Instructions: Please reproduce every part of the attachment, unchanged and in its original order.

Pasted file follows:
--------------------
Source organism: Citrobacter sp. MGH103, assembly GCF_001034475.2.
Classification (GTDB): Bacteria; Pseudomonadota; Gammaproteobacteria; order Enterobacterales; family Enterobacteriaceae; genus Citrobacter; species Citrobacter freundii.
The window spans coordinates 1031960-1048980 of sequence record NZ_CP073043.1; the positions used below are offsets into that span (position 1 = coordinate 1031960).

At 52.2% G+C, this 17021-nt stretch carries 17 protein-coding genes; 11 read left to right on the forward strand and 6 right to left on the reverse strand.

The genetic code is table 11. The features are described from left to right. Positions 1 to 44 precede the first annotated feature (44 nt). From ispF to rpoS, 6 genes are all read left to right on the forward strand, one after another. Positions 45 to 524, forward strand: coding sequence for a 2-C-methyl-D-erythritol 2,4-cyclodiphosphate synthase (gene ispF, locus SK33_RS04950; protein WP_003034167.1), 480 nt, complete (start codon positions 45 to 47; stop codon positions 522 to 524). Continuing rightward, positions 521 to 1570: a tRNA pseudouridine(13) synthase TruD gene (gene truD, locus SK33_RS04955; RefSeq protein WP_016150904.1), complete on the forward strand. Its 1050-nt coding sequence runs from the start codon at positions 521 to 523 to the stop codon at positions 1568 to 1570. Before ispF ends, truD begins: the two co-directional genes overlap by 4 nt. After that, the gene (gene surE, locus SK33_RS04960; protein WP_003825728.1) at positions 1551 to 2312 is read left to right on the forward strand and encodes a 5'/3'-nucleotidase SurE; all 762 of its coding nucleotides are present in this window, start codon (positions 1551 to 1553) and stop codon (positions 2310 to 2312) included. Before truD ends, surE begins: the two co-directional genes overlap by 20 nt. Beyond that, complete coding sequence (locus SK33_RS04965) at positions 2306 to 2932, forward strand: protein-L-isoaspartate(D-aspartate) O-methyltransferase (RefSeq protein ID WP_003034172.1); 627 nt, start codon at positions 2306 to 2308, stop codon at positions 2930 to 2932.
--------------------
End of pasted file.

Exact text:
Source organism: Citrobacter sp. MGH103, assembly GCF_001034475.2.
Classification (GTDB): Bacteria; Pseudomonadota; Gammaproteobacteria; order Enterobacterales; family Enterobacteriaceae; genus Citrobacter; species Citrobacter freundii.
The window spans coordinates 1031960-1048980 of sequence record NZ_CP073043.1; the positions used below are offsets into that span (position 1 = coordinate 1031960).

At 52.2% G+C, this 17021-nt stretch carries 17 protein-coding genes; 11 read left to right on the forward strand and 6 right to left on the reverse strand.

The genetic code is table 11. The features are described from left to right. Positions 1 to 44 precede the first annotated feature (44 nt). From ispF to rpoS, 6 genes are all read left to right on the forward strand, one after another. Positions 45 to 524, forward strand: coding sequence for a 2-C-methyl-D-erythritol 2,4-cyclodiphosphate synthase (gene ispF, locus SK33_RS04950; protein WP_003034167.1), 480 nt, complete (start codon positions 45 to 47; stop codon positions 522 to 524). Continuing rightward, positions 521 to 1570: a tRNA pseudouridine(13) synthase TruD gene (gene truD, locus SK33_RS04955; RefSeq protein WP_016150904.1), complete on the forward strand. Its 1050-nt coding sequence runs from the start codon at positions 521 to 523 to the stop codon at positions 1568 to 1570. Before ispF ends, truD begins: the two co-directional genes overlap by 4 nt. After that, the gene (gene surE, locus SK33_RS04960; protein WP_003825728.1) at positions 1551 to 2312 is read left to right on the forward strand and encodes a 5'/3'-nucleotidase SurE; all 762 of its coding nucleotides are present in this window, start codon (positions 1551 to 1553) and stop codon (positions 2310 to 2312) included. Before truD ends, surE begins: the two co-directional genes overlap by 20 nt. Beyond that, complete coding sequence (locus SK33_RS04965) at positions 2306 to 2932, forward strand: protein-L-isoaspartate(D-aspartate) O-methyltransferase (RefSeq protein ID WP_003034172.1); 627 nt, start codon at positions 2306 to 2308, stop codon at positions 2930 to 2932.